Always check the video

So it turns out that Iranian FM Mohammad Javad Zarif doesn’t think Western leaders are idiots after all. Despite what some media reports have said (and what some of us stupidly just picked up without checking), he wasn’t linking sanctions relief to fighting IS in Iraq yesterday, he was linking relief to modifying the heavy water reactor at Arak:

On Wednesday night, Iranian Foreign Minister Mohammad Zarif was interviewed by Iranian state television. Reports about what he said in the interview provided quite the adventure yesterday. Here is Reuters this morning trying to sort out just what took place:

On Thursday a story from the official Iranian News Agency (IRNA) cited by several news organizations including Reuters reported Foreign Minister Javad Zarif as saying that if Iran agreed to “do something in Iraq, the other side in the negotiations will need to do something in return”.

“All the sanctions imposed on Iran over its nuclear activities should be lifted in return for its help in Iraq,” it quoted him as saying.

But later on Thursday IRNA reported foreign ministry spokeswoman Marzieh Afkham as dismissing “reports by some news agencies about Iran and U.S. cooperation in Iraq”.

“These reports are a misinterpretation of the foreign ministerˈs remarks and are ‘totally baseless’,” IRNA reported her as saying.

So what did Zarif actually say? Here is PressTV’s translation of the sentence in question:

“If we agree to do certain things at [the nuclear facility in the Iranian city of] Arak, then they should agree to do certain things in return; one of those things would be for them to go to the [UN] Security Council and lift the sanctions,” Zarif stated.

Here’s the video with subtitles:

It’s obvious from the context of the interview that Zarif is talking about the nuclear negotiations and Arak. There’s nothing about Iraq in that discussion. Now, obviously “Iraq” and “Arak” are similar sounding words (the initial short vowels are easy to confuse, and while the final consonants are distinctive sounds, at the end of a word and with a long “aa” sound in front of them, they can sound close enough to be mistaken for one another), and indeed the name “Arak” was probably a corruption of “Iraq,” but it’s not clear to me why the person doing the subtitles went with Iraq (عراق) and put Arak (اراک) in brackets, when there’s no contextual reason to think Zarif is talking about Iraq and, in fact, he’d just mentioned Arak a few seconds earlier. I don’t know why Mehr News, which is an official state news agency, would have gone with Iraq in its transcript of the interview (in Persian; search on “عراق” and you’ll find it) when in the context of the nuclear negotiations Arak is far more applicable. So I’m not going to rag on the US media for getting the story wrong, since Iranian media didn’t do much better, and neither did regional Arab media like Lebanon’s Daily Star.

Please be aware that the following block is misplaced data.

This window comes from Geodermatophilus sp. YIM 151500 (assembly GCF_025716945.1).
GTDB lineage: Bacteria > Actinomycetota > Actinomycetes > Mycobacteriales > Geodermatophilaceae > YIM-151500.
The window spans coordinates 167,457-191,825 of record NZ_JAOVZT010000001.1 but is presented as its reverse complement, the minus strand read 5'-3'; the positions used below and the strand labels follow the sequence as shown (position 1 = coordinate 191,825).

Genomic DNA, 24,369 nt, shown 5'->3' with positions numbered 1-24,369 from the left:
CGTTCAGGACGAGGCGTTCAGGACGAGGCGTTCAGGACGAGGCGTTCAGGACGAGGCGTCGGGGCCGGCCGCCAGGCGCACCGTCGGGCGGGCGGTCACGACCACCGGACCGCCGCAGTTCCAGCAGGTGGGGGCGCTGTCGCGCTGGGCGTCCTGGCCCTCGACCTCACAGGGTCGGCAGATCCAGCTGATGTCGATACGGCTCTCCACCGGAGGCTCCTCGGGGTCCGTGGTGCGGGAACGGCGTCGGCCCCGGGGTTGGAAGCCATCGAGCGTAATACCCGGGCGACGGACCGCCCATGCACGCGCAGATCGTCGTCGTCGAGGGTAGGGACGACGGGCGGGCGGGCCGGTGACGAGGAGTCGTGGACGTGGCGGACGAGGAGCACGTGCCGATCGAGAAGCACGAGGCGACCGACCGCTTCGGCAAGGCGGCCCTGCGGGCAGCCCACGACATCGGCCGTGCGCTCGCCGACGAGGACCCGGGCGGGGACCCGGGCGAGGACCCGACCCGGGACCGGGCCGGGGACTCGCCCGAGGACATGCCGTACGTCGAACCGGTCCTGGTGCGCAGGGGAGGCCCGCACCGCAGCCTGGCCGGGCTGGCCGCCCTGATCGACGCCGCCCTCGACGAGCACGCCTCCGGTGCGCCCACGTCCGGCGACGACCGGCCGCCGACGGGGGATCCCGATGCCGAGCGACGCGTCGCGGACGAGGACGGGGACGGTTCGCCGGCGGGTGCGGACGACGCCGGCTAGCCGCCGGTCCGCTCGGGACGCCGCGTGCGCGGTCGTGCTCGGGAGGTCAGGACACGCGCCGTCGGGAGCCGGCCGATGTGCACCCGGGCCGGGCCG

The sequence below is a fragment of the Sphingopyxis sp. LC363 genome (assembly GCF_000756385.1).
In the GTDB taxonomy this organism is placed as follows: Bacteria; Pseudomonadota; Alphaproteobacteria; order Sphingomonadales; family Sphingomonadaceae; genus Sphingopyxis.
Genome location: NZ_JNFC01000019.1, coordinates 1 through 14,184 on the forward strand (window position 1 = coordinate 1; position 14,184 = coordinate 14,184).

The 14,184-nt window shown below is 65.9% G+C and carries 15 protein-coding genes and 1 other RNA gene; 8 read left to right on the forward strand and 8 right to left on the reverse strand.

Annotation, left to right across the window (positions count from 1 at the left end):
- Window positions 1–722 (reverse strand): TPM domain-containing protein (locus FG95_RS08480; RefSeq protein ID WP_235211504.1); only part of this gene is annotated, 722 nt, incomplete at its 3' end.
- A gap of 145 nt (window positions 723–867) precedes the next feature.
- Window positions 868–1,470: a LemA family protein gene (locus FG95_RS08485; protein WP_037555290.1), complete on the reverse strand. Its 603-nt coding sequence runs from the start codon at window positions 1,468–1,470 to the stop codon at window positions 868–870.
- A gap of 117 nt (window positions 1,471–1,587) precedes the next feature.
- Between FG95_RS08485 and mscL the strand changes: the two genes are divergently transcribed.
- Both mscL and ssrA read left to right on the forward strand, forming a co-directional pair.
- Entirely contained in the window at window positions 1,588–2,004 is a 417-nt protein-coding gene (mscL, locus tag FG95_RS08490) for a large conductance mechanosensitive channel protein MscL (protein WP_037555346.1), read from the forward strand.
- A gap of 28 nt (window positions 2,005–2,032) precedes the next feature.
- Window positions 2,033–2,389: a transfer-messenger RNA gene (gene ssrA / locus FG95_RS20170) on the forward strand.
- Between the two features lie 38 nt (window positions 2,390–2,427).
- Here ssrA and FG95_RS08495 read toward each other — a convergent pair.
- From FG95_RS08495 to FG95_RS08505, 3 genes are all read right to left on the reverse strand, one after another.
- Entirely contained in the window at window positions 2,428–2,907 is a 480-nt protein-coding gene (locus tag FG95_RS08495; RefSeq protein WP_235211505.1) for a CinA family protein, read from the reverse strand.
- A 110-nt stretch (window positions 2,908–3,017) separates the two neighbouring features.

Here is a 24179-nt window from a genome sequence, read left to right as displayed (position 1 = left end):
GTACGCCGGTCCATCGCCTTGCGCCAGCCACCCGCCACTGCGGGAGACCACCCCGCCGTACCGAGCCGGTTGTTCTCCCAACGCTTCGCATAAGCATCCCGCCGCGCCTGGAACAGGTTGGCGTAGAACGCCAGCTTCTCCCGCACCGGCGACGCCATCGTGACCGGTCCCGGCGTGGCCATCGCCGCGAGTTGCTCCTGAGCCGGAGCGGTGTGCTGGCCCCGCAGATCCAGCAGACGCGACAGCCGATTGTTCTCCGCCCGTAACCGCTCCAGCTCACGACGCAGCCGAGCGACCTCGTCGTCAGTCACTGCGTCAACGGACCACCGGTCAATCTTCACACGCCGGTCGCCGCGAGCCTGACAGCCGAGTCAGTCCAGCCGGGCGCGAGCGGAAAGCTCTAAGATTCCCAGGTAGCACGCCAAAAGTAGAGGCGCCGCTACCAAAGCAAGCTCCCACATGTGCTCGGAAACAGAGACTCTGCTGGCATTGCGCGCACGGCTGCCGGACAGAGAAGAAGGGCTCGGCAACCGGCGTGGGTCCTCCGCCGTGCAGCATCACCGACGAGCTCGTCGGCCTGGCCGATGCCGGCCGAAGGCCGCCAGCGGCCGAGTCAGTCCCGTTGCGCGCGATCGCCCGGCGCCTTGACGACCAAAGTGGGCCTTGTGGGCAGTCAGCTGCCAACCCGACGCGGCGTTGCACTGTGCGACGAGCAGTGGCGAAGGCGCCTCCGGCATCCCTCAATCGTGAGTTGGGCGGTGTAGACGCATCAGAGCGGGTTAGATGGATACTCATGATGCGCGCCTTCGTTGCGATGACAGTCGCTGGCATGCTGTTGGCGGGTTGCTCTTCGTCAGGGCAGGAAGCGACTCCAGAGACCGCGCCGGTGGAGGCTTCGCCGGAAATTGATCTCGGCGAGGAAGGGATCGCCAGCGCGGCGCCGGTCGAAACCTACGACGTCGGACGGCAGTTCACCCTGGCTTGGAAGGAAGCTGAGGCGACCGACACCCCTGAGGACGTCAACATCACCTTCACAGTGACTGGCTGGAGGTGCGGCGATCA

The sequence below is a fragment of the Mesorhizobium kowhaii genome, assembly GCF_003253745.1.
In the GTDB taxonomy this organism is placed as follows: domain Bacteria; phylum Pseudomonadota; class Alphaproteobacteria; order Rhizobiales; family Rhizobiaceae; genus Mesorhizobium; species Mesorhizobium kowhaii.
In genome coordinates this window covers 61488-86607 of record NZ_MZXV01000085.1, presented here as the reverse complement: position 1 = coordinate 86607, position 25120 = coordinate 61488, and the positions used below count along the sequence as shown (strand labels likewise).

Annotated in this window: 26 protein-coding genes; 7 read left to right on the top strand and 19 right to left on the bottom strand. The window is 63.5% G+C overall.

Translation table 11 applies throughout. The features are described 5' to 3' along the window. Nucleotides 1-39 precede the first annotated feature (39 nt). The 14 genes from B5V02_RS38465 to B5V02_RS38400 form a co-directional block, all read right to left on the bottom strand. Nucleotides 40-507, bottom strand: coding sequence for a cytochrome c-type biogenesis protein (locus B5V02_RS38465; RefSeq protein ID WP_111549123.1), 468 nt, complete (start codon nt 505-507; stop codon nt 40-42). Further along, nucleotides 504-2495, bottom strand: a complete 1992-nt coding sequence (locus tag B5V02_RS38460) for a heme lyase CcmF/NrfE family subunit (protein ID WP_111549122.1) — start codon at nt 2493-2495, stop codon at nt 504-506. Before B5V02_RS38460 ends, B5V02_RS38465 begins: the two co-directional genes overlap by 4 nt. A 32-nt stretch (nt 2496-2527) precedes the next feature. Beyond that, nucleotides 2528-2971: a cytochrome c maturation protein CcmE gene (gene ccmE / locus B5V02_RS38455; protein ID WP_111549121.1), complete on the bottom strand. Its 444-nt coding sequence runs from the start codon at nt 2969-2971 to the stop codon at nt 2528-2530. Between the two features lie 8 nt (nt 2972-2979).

The State Department is going with “Arak,” and after seeing all the context I would agree. The lesson, which FFS I should already know by now, is that when the media reports Iranian leaders saying wacky stuff, it’s always best to double-check what they’re reporting, or at least wait a couple of days while other people check it, before you comment on it.

Author: DWD

writer, blogger, lover, fighter

2 thoughts

  1. Shrug. Americans confuse Iran with Iraq, so missing Arak is easy to believe.

    It’s not like Arabic is a difficult language, the way Danish is: after twenty years, Y, U, and Ø still weird me out. In my internal sonogram all three mush together into one gelatinous OOOOOO sound. And I can entertain children at Swedish birfday parties by counting in Danish.

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